In practice democrats and republicans only sound different. It’s no longer a secret that during the Iraq-Iran war the USA knew all about Iraq’s arsenal and which parts of Iran Saddam Hussein intended to strike with them.

At the same time, the US itself attacked Iranian ships in the Persian Gulf tens of times.

Any government that has taken office in the US, be it a Democratic or Republican, Clinton, Carter, Bush the Son or the Father, Trump or Biden, all have been hostile to Iran, either militarily, economically, or any other shape or form.

The threat to conduct a nuclear strike on Iran came when a Democrat was in charge: that was Mr. Obama. He publicly stated that he didn’t rule out a nuclear strike on Iran.

We faced the most severe sanctions both in terms of numbers and their nature during his administration.

Abdollah Abdollahi, Journalist, Tasnim News Agency

In recent years, Iran and the West seemed to be venturing onto a new age of relations; an age when the US-Iran standoff would break into a flow of trade between the two.

Thanks to Republican President Donald Trump, that didn’t happen, but interestingly enough, operational orders to boycott Iran began with Jimmy Carter, another democrat.

The democratic report card is full of such anti Iran sentiments.

After Jimmy Carter went back to his peanut farming, Bill Clinton imposed unprecedented sanctions on Iran to damage this country’s economy when he wasn’t occupied by Monica Lewinsky.

Barak Obama’s government, specifically his foreign secretary, Hilary Clinton, upped the ante by imposing painful sanctions on Iran to sever its lifeline, oil exports.

Mr Obama also strove to rally the world against Iran when his Vice President was Joe Biden, the US president of today.

In other words Trump reinstituted sanctions on Iran; sanctions that were enforced mostly by the former Democratic governments.

It would be both correct to say it would make no difference or would make a difference. You may ask why. It’s because of political psychology, policymaking, international relations. That would make people and parties different from one another.

A case in point is the difference between Obama and Bush Jr. So was the case with Bush Sr. and Bush Jr. Mitt Romney, Colin Powell or McCain would be totally different from Trump were they elected presidents.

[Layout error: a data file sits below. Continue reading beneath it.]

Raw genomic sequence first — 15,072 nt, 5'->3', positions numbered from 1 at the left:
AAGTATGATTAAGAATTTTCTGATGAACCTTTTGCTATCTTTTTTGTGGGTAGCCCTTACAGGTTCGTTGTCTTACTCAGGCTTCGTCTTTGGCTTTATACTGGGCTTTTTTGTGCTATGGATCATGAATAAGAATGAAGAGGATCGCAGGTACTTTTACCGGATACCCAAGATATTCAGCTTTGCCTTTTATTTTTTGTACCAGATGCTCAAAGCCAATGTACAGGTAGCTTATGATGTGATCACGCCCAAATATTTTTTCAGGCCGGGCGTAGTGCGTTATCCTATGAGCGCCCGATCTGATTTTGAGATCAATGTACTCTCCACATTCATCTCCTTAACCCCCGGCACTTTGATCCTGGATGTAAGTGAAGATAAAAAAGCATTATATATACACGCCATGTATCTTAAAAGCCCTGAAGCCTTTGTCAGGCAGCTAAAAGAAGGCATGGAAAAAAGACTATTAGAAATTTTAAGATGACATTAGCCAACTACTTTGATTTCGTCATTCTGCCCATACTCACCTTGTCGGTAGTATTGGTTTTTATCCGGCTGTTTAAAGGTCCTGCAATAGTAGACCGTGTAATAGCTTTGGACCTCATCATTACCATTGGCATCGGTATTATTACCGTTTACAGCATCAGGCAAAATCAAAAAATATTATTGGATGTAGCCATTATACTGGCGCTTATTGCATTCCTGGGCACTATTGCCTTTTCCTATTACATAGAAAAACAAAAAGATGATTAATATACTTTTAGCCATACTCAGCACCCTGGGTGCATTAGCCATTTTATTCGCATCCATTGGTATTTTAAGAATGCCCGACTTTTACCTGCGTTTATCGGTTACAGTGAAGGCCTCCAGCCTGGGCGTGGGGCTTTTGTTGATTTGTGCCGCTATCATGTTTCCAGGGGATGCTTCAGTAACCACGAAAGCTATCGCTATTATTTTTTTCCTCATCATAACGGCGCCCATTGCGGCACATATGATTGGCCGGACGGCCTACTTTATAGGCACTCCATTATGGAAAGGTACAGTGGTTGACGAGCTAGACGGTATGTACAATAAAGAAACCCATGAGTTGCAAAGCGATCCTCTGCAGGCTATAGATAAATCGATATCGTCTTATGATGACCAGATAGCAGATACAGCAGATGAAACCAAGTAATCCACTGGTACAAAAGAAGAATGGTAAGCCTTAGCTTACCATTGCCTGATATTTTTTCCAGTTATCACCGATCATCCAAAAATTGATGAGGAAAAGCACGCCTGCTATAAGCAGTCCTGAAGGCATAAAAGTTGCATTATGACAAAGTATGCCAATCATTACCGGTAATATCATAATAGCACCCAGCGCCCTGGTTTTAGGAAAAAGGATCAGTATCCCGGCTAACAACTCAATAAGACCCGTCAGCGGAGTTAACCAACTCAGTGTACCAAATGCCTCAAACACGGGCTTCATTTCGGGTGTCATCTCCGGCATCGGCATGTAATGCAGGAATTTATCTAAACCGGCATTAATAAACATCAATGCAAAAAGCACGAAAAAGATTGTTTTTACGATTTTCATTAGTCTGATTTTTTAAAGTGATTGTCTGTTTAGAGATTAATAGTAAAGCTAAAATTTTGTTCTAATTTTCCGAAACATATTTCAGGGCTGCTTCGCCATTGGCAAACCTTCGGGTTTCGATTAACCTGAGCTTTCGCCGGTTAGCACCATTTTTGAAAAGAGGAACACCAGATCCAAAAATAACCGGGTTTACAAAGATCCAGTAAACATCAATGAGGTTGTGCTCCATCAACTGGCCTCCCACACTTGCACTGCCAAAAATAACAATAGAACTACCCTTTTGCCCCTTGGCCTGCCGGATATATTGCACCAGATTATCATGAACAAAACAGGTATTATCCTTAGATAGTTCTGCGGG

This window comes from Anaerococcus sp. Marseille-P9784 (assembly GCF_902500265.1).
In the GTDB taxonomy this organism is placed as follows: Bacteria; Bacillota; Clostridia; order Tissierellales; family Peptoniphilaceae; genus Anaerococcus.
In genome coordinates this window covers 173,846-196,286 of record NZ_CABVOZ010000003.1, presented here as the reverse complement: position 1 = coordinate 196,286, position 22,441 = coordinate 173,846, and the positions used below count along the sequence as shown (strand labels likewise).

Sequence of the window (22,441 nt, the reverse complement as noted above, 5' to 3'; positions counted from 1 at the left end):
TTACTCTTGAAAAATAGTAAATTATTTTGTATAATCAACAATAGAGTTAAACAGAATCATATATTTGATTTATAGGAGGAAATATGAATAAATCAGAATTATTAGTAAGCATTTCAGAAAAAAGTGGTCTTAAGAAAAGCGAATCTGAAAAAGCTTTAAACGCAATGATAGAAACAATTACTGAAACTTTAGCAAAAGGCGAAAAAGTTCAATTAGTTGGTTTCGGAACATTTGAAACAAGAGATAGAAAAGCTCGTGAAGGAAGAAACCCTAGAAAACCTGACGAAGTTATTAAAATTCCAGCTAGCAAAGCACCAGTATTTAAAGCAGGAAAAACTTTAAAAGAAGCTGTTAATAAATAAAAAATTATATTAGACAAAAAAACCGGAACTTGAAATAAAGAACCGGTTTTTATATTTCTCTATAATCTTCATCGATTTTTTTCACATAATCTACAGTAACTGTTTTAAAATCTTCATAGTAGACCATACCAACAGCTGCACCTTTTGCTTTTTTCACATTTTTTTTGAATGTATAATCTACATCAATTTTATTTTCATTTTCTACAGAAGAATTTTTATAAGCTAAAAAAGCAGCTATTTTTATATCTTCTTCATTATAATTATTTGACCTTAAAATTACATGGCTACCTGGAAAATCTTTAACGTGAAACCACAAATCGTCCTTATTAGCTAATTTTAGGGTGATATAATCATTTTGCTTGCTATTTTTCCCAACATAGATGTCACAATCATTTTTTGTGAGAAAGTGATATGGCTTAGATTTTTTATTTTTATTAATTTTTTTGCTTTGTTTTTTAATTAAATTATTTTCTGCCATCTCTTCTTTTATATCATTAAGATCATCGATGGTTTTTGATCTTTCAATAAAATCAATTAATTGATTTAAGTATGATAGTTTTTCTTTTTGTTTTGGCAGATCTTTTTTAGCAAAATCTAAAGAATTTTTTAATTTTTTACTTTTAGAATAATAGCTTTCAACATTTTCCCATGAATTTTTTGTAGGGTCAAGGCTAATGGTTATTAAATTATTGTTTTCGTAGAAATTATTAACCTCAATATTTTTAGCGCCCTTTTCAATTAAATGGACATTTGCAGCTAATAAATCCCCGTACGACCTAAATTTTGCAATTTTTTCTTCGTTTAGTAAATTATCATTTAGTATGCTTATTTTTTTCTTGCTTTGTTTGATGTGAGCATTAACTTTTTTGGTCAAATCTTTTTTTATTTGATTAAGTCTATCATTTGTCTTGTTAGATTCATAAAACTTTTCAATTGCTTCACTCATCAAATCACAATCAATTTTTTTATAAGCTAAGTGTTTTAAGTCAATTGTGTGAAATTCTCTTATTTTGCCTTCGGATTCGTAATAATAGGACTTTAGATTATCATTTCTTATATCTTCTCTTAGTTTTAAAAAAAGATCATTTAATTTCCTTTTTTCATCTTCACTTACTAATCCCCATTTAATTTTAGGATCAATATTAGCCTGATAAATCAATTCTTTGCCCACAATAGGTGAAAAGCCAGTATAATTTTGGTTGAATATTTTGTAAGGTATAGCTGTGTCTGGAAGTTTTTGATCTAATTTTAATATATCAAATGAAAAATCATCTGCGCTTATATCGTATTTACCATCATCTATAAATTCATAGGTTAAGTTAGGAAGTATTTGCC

However, they are the same regarding the Americans’ objective of containing Iran and causing the country to change its behavior.

Saeed Ajorlu, Editor in Chief, Mosallas Weekly

The blow Iran took due to oil sanctions, among other things, was final proof to Iranian politicians that they have to free this country of depending on ONE source of income, as well as on any other country.

Iran showed once during the Obama era that it can resist such limitations. And now US power appears to be diminishing and its main leverage to pressure other nations, the US dollar, is in danger.

It could be said that sanctions may have led to Iranian self-reliance and a budding of different talents, even turning Iran into a role model for other countries.

Sanctions can also be a blessing in disguise in that it helps you achieve self-sufficiency in some strategic issues, producing strategic power for you. To become a regional and global power, you need to achieve self-sufficiency in some areas.

The sanctions will put you on that path, forcing you to become independent in the production of basic and strategic goods, like fuel. The other important thing about sanctions is that if you can neutralize their effects effectively and promptly, the other side would have to comply with your demands and see you on par with a global power.

Abdollah Abdollahi, Journalist, Tasnim News Agency

The American people at large are themselves fed-up with US military and non-military meddling in regions far and wide. They’d rather have their precious tax money spent on public services IN the US. Iran’s notion of self-dependency and standing on its own feet, could serve as aspiration to other countries.

What exactly made Iranians suspect America even before the revolution?

Going back to the earlier days of the Mohammad Reza Pahlavi, the deposed Shah of Iran, a newly-modernized developing country like Iran would have to choose  sides between the Eastern and Western superpowers of the cold-war era. And while the Soviet Union merged nations into its ideological block, the US indirectly colonized them with the promise of sharing in economic prosperity.